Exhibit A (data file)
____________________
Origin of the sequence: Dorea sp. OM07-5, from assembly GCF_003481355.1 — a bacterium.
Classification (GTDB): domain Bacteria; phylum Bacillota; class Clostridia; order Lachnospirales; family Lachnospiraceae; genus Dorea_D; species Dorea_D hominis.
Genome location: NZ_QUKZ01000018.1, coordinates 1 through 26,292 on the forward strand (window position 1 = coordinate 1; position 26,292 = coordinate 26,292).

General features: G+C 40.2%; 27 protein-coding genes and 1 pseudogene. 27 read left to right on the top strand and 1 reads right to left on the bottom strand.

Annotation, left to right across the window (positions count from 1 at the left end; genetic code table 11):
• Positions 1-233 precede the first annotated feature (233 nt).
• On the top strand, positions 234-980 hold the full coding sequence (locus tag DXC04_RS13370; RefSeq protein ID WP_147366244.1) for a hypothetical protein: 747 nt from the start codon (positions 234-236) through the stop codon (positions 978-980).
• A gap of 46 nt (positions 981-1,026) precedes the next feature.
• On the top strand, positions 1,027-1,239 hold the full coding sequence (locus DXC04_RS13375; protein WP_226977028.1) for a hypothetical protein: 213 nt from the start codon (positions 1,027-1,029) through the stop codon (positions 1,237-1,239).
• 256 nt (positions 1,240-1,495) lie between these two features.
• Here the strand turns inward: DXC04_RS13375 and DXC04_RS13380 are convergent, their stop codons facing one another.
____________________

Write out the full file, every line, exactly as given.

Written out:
Origin of the sequence: Dorea sp. OM07-5, from assembly GCF_003481355.1 — a bacterium.
Classification (GTDB): domain Bacteria; phylum Bacillota; class Clostridia; order Lachnospirales; family Lachnospiraceae; genus Dorea_D; species Dorea_D hominis.
Genome location: NZ_QUKZ01000018.1, coordinates 1 through 26,292 on the forward strand (window position 1 = coordinate 1; position 26,292 = coordinate 26,292).

General features: G+C 40.2%; 27 protein-coding genes and 1 pseudogene. 27 read left to right on the top strand and 1 reads right to left on the bottom strand.

Annotation, left to right across the window (positions count from 1 at the left end; genetic code table 11):
• Positions 1-233 precede the first annotated feature (233 nt).
• On the top strand, positions 234-980 hold the full coding sequence (locus tag DXC04_RS13370; RefSeq protein ID WP_147366244.1) for a hypothetical protein: 747 nt from the start codon (positions 234-236) through the stop codon (positions 978-980).
• A gap of 46 nt (positions 981-1,026) precedes the next feature.
• On the top strand, positions 1,027-1,239 hold the full coding sequence (locus DXC04_RS13375; protein WP_226977028.1) for a hypothetical protein: 213 nt from the start codon (positions 1,027-1,029) through the stop codon (positions 1,237-1,239).
• 256 nt (positions 1,240-1,495) lie between these two features.
• Here the strand turns inward: DXC04_RS13375 and DXC04_RS13380 are convergent, their stop codons facing one another.